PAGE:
It is difficult to treat large internal carotid aneurysms with simple surgical clipping. Here, we present a retrograde suction decompression (RSD) procedure for large internal carotid aneurysms using a balloon guide catheter combined with a blood-returning circuit and a superficial temporal artery to middle cerebral artery (STA-MCA) bypass.All patients underwent an STA-MCA bypass before the temporary occlusion of the internal carotid artery (ICA). A 6-French sheath was inserted into the common carotid artery (CCA), and a 6-French Patrive balloon catheter was placed into the ICA 5 cm past the bifurcation. Aneurysm exposure was obtained; temporary clips were placed on the proximal M1, A1, and posterior communicating (Pcom) segments; and an extension tube was then connected to the balloon catheter. A three-way stopcock was placed, and aspiration was performed through the device to collapse the aneurysm. The aspirated blood was returned to a venous line with an added heparin to prevent anemia after aspiration. During the decompression, the blood flow to the cortical area was supplied through the STA-MCA bypass. After the aneurysm collapse, the surgeon carefully dissected the perforating artery from the aneurysm dome or neck, and permanent clips were then placed on the aneurysm neck. Our procedure has several advantages, such as STA-MCA bypass without external carotid artery occlusion for preventing ischemic complications of the cortical area, anemia may be avoided because of the return of the aspirated blood, and a hybrid operation room is not required to perform this method.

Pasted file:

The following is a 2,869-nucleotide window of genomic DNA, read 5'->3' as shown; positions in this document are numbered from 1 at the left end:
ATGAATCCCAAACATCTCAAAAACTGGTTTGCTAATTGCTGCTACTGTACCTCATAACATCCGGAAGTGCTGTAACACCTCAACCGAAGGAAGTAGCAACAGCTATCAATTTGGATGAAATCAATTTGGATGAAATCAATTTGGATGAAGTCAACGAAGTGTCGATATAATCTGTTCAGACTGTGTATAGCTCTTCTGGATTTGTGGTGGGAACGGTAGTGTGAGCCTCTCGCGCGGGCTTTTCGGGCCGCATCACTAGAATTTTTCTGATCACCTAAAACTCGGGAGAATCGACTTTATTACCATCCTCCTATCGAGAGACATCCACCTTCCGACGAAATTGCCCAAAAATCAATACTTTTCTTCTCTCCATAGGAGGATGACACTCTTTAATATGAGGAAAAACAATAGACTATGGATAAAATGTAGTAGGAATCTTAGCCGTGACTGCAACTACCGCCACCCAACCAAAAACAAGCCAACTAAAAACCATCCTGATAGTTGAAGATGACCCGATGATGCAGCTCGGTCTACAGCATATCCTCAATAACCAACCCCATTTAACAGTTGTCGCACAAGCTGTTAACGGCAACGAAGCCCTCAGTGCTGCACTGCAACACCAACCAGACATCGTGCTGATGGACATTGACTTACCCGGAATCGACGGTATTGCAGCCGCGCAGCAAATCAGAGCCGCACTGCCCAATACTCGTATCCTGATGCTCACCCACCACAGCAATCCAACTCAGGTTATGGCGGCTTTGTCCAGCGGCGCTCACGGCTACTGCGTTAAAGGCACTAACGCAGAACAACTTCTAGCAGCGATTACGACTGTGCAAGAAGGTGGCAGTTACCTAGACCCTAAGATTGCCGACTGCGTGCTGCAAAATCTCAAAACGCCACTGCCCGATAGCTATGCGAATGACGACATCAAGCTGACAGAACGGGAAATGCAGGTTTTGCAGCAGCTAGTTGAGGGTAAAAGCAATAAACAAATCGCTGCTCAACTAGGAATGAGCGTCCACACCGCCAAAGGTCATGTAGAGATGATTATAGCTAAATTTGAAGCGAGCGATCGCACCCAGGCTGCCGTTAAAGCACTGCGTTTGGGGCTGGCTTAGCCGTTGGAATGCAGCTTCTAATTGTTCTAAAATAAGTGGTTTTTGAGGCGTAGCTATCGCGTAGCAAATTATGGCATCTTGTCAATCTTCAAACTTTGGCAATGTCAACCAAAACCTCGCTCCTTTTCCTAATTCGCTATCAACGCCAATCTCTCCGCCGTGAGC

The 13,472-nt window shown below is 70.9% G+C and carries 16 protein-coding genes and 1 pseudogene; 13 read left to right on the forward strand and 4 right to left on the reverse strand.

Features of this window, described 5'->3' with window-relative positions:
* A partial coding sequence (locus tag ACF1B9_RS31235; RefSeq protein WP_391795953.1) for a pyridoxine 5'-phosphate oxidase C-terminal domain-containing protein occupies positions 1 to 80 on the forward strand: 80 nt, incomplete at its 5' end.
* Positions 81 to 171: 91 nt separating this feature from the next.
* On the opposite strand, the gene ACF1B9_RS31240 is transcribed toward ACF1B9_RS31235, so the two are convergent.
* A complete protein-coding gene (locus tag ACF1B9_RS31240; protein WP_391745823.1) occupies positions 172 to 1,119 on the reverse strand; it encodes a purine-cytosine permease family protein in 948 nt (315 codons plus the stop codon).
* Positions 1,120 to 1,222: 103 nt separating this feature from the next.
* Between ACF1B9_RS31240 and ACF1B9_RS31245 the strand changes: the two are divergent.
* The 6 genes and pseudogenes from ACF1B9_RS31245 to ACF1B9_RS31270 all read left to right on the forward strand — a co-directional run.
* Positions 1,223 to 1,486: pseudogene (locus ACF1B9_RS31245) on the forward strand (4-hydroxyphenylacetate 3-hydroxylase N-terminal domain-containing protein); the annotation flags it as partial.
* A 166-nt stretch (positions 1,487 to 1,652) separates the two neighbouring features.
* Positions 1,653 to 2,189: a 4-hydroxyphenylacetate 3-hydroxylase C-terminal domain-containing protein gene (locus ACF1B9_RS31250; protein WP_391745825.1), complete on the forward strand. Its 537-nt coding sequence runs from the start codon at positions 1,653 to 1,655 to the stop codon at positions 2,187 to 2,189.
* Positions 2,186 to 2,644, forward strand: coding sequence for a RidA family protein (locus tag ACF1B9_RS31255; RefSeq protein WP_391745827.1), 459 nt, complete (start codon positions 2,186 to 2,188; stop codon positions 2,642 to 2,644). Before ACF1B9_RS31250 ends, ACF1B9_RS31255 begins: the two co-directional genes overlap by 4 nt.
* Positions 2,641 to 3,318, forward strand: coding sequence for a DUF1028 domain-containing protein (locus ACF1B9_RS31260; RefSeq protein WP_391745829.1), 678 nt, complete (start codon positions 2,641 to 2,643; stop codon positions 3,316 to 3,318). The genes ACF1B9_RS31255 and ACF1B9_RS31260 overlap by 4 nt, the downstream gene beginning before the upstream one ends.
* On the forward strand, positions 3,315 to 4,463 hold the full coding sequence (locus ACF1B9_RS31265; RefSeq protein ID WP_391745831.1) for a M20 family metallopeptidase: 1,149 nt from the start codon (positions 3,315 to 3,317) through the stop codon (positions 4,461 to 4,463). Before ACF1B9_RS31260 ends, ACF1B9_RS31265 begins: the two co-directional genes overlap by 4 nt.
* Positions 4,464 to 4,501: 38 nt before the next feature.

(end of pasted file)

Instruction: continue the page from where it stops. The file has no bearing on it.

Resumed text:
14. Platelet activation, function, and reactivity in atherosclerotic carotid artery stenosis: a systematic review of the literature.

    LENUS (Irish Health Repository)

    Kinsella, J A

    2012-09-27